Educational Progress and Parenting Among Mexican Immigrant Mothers of Young Children

Crosnoe, Robert; Kalil, Ariel
Fonte: PubMed Publicador: PubMed
Tipo: Artigo de Revista Científica
EN
Relevância na Pesquisa
46.58%
This study examined the potential for educational investments in Mexican immigrant mothers to enhance their management of their children’s pathways through an educational system in the U.S. that often disadvantages them. We tested this hypothesis with data on 816 Mexican immigrant women and their children in the Early Childhood Longitudinal Study-Kindergarten Cohort (ECLS-K). The results suggest that mothers who pursued their own schooling over a four year period, regardless of degree attainment, increased their engagement with their children’s schools during that same period. These results appeared to be robust to a wide range of factors selecting women into continuing education.

La maternità in giovane età: uno studio esplorativo su donne italiane e straniere

Riccio, Gina
Fonte: La Sapienza Universidade de Roma Publicador: La Sapienza Universidade de Roma
Tipo: Tese de Doutorado
IT
Relevância na Pesquisa
36.69%
Background: There is evidence that teenage parents are on different trajectories than other adolescents, before and after the birth of their children. These young parents face unique challenges, such as juggling adolescent developmental tasks with new parenting responsibilities. Many teenage parents face racism, poverty, and barriers to health care, day care, and continuing education. Not surprisingly, there are negative effects on offspring that can be traced to factors present before the birth as well as the parenting and home environment provided by the young parents. Italy has experienced a recent surge in immigration, which has led to an increase in the country’s birth rate. Many immigrant mothers are adolescent parents. Methods: 33 adolescent mothers (17 recent immigrants and 16 adolescents of Italian descent) completed measures of adolescent self-development and motherhood, perceived availability and satisfaction with social support, emotional and behavioral characteristic of their children and mother-child interactions, combining qualitative and quantitative methods. Results: The data confirmed that these adolescent mothers showed difficulty with their infants and higher levels of stress. Mothers showed significantly higher than normal affective communication errors...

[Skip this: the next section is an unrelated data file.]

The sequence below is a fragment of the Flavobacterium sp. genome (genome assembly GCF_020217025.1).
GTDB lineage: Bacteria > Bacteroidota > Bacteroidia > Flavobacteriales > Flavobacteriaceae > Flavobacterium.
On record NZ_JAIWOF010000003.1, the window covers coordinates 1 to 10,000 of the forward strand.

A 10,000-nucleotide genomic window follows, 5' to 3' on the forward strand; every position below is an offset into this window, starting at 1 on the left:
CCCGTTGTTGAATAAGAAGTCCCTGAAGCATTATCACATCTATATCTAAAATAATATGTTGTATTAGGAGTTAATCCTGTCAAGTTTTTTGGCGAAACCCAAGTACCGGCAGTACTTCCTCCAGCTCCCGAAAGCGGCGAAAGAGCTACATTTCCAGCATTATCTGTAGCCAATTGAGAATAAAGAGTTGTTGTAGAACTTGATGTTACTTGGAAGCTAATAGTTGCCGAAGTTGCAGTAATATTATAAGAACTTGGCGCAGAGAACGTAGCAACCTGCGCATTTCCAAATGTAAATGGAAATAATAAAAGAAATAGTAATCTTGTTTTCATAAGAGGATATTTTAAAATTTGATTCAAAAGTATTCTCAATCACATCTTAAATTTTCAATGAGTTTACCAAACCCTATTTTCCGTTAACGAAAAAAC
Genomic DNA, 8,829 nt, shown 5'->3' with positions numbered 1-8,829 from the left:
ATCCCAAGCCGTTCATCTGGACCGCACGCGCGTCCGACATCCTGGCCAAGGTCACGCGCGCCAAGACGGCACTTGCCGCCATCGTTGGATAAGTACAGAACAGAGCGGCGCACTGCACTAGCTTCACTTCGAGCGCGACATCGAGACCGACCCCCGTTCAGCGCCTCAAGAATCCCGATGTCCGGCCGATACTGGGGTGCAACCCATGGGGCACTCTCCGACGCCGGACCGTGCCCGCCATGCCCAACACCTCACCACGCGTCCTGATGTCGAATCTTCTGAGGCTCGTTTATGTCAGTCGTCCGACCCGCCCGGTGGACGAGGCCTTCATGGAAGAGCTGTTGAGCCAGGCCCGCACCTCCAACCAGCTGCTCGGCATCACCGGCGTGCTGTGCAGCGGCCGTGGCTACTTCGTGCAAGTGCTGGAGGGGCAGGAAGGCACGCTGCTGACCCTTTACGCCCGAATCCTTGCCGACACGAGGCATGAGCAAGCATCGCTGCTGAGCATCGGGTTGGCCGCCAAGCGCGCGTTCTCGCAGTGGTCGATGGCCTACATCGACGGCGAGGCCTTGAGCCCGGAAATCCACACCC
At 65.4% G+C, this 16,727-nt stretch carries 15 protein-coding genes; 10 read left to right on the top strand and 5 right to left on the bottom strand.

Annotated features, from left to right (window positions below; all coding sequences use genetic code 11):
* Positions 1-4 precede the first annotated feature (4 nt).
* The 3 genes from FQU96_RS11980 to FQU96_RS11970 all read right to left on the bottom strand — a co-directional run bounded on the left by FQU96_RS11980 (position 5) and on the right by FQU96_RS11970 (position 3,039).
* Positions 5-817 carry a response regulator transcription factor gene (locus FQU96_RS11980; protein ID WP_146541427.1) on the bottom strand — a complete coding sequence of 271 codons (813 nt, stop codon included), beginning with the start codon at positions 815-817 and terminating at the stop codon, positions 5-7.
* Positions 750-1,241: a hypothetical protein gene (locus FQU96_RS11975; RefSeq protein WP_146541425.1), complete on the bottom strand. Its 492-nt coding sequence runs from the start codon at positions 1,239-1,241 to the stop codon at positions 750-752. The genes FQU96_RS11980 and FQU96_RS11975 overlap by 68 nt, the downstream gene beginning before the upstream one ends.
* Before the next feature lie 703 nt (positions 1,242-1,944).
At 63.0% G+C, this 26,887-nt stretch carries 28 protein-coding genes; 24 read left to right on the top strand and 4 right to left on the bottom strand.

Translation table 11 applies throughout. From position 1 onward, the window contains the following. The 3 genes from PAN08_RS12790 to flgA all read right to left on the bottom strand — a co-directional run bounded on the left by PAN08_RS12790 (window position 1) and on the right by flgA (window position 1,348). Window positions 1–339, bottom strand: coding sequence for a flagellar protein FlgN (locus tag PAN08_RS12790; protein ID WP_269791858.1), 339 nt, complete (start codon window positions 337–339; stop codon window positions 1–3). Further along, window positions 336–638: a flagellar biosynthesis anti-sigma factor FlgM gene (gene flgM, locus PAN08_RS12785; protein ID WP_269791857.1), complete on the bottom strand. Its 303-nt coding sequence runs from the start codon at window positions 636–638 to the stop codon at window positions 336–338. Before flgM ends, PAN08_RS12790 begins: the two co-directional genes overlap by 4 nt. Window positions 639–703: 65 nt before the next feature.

What do these words mean?: A qualitative approach to explore oral health literacy in Vietnamese immigrant mothers in Australia

Arora, A.; Nguyen, D.; Do, Q.V.; Nguyen, B.; Hilton, G.; Do, L.G.; Bhole, S.
Fonte: SAGE Publications Publicador: SAGE Publications
Tipo: Artigo de Revista Científica
Publicado em //2014 EN
Relevância na Pesquisa
36.37%
Objective: This study, nested within a large cohort study, sought to explore how well Vietnamese mothers with pre-school children understood the dental health education material commonly available in New South Wales, Australia. Design: Qualitative research. Setting: Home-based interviews. Method: Vietnamese-speaking mothers (n = 24) with young children were provided with two dental leaflets which gave advice on health behaviours in English and Vietnamese for comparison. Interviews were recorded, transcribed verbatim and analysed using a thematic coding. Results: Mothers generally reported that the English leaflets were difficult to read due to their lower levels of English literacy skills. Although the mothers preferred leaflets in their native language, they noted that it did not completely reflect the Vietnamese culture. Mothers recommended pictorial presentations for immigrants to improve understanding. Conclusions: The consistency of our findings suggest that health education leaflets should be provided to parents in their first language with use of illustrations to improve understanding, and that producers of health education leaflets should consider cultural differences in translation.; Amit Arora, Deon Nguyen, Quang Vinh Do...